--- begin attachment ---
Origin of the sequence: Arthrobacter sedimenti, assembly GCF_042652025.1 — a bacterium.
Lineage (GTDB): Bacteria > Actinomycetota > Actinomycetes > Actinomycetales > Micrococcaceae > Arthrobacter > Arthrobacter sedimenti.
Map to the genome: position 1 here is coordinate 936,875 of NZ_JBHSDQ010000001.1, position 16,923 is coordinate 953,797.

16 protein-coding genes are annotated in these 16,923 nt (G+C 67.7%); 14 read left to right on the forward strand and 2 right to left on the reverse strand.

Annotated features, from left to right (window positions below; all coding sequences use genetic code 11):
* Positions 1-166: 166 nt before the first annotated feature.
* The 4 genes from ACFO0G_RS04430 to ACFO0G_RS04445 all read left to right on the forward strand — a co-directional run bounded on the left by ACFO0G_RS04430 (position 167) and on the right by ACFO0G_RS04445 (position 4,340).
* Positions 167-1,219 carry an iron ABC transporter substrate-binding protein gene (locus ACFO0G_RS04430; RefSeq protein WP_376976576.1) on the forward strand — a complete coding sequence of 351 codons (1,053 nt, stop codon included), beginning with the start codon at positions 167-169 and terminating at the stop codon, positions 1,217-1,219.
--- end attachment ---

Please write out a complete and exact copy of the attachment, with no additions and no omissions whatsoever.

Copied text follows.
Origin of the sequence: Arthrobacter sedimenti, assembly GCF_042652025.1 — a bacterium.
Lineage (GTDB): Bacteria > Actinomycetota > Actinomycetes > Actinomycetales > Micrococcaceae > Arthrobacter > Arthrobacter sedimenti.
Map to the genome: position 1 here is coordinate 936,875 of NZ_JBHSDQ010000001.1, position 16,923 is coordinate 953,797.

16 protein-coding genes are annotated in these 16,923 nt (G+C 67.7%); 14 read left to right on the forward strand and 2 right to left on the reverse strand.

Annotated features, from left to right (window positions below; all coding sequences use genetic code 11):
* Positions 1-166: 166 nt before the first annotated feature.
* The 4 genes from ACFO0G_RS04430 to ACFO0G_RS04445 all read left to right on the forward strand — a co-directional run bounded on the left by ACFO0G_RS04430 (position 167) and on the right by ACFO0G_RS04445 (position 4,340).
* Positions 167-1,219 carry an iron ABC transporter substrate-binding protein gene (locus ACFO0G_RS04430; RefSeq protein WP_376976576.1) on the forward strand — a complete coding sequence of 351 codons (1,053 nt, stop codon included), beginning with the start codon at positions 167-169 and terminating at the stop codon, positions 1,217-1,219.